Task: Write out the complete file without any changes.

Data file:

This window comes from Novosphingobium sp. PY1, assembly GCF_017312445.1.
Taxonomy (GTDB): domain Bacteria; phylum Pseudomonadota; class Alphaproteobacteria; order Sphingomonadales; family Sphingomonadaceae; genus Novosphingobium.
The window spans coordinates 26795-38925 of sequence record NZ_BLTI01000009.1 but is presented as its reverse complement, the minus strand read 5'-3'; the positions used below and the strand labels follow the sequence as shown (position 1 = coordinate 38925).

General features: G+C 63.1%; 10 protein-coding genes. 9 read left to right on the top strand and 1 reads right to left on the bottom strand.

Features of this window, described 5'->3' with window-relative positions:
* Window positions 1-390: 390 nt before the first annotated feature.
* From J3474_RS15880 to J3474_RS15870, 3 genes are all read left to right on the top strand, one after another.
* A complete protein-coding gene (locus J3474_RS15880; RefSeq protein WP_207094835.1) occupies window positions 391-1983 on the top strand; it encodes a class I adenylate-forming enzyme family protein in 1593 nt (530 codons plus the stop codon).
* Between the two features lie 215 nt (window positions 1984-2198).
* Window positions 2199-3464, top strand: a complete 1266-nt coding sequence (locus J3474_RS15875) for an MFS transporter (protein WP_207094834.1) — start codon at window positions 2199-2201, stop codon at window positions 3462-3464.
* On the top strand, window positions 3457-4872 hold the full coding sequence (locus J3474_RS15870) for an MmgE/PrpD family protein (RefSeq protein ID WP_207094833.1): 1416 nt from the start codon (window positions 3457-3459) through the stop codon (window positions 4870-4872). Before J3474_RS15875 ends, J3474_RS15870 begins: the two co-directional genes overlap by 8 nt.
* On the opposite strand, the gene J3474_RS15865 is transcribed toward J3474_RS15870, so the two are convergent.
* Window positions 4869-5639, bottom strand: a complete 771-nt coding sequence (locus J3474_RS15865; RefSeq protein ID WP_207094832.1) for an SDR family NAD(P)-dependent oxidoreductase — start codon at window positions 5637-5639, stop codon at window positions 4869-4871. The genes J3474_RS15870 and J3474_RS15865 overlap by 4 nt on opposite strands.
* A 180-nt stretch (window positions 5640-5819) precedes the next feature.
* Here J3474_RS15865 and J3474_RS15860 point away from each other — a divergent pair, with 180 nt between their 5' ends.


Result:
This window comes from Novosphingobium sp. PY1, assembly GCF_017312445.1.
Taxonomy (GTDB): domain Bacteria; phylum Pseudomonadota; class Alphaproteobacteria; order Sphingomonadales; family Sphingomonadaceae; genus Novosphingobium.
The window spans coordinates 26795-38925 of sequence record NZ_BLTI01000009.1 but is presented as its reverse complement, the minus strand read 5'-3'; the positions used below and the strand labels follow the sequence as shown (position 1 = coordinate 38925).

General features: G+C 63.1%; 10 protein-coding genes. 9 read left to right on the top strand and 1 reads right to left on the bottom strand.

Features of this window, described 5'->3' with window-relative positions:
* Window positions 1-390: 390 nt before the first annotated feature.
* From J3474_RS15880 to J3474_RS15870, 3 genes are all read left to right on the top strand, one after another.
* A complete protein-coding gene (locus J3474_RS15880; RefSeq protein WP_207094835.1) occupies window positions 391-1983 on the top strand; it encodes a class I adenylate-forming enzyme family protein in 1593 nt (530 codons plus the stop codon).
* Between the two features lie 215 nt (window positions 1984-2198).
* Window positions 2199-3464, top strand: a complete 1266-nt coding sequence (locus J3474_RS15875) for an MFS transporter (protein WP_207094834.1) — start codon at window positions 2199-2201, stop codon at window positions 3462-3464.
* On the top strand, window positions 3457-4872 hold the full coding sequence (locus J3474_RS15870) for an MmgE/PrpD family protein (RefSeq protein ID WP_207094833.1): 1416 nt from the start codon (window positions 3457-3459) through the stop codon (window positions 4870-4872). Before J3474_RS15875 ends, J3474_RS15870 begins: the two co-directional genes overlap by 8 nt.
* On the opposite strand, the gene J3474_RS15865 is transcribed toward J3474_RS15870, so the two are convergent.
* Window positions 4869-5639, bottom strand: a complete 771-nt coding sequence (locus J3474_RS15865; RefSeq protein ID WP_207094832.1) for an SDR family NAD(P)-dependent oxidoreductase — start codon at window positions 5637-5639, stop codon at window positions 4869-4871. The genes J3474_RS15870 and J3474_RS15865 overlap by 4 nt on opposite strands.
* A 180-nt stretch (window positions 5640-5819) precedes the next feature.
* Here J3474_RS15865 and J3474_RS15860 point away from each other — a divergent pair, with 180 nt between their 5' ends.